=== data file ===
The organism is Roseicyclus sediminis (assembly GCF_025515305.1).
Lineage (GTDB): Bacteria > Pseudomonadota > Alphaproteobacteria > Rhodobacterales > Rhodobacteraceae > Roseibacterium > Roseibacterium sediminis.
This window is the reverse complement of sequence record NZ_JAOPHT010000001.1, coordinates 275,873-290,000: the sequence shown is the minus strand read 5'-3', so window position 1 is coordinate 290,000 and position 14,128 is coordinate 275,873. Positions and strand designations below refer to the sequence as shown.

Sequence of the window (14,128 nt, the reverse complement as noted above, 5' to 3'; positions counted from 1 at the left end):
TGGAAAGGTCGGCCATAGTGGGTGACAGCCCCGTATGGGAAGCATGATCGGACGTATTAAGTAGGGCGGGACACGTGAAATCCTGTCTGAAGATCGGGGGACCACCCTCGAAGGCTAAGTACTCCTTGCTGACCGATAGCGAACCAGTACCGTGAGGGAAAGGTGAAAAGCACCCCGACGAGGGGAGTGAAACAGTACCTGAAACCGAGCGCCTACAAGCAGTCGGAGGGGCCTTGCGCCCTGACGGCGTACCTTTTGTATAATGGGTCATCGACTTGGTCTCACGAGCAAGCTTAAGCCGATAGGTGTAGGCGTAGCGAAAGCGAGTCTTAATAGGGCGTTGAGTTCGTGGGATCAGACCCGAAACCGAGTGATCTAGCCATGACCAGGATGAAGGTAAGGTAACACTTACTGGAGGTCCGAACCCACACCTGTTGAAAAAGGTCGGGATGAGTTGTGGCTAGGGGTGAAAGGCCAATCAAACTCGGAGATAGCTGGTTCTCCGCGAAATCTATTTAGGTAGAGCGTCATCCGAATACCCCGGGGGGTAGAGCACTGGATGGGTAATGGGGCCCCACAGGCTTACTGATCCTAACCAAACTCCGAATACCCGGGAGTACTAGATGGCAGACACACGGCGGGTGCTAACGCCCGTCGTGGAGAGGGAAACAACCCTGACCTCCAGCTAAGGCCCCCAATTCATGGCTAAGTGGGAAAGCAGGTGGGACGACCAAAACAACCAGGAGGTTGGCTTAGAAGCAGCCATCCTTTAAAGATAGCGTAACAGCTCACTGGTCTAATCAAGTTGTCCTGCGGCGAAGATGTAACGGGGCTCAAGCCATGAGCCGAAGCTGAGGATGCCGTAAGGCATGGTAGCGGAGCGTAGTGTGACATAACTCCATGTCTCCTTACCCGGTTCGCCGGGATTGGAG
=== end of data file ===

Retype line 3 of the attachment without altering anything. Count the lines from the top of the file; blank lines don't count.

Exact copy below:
This window is the reverse complement of sequence record NZ_JAOPHT010000001.1, coordinates 275,873-290,000: the sequence shown is the minus strand read 5'-3', so window position 1 is coordinate 290,000 and position 14,128 is coordinate 275,873. Positions and strand designations below refer to the sequence as shown.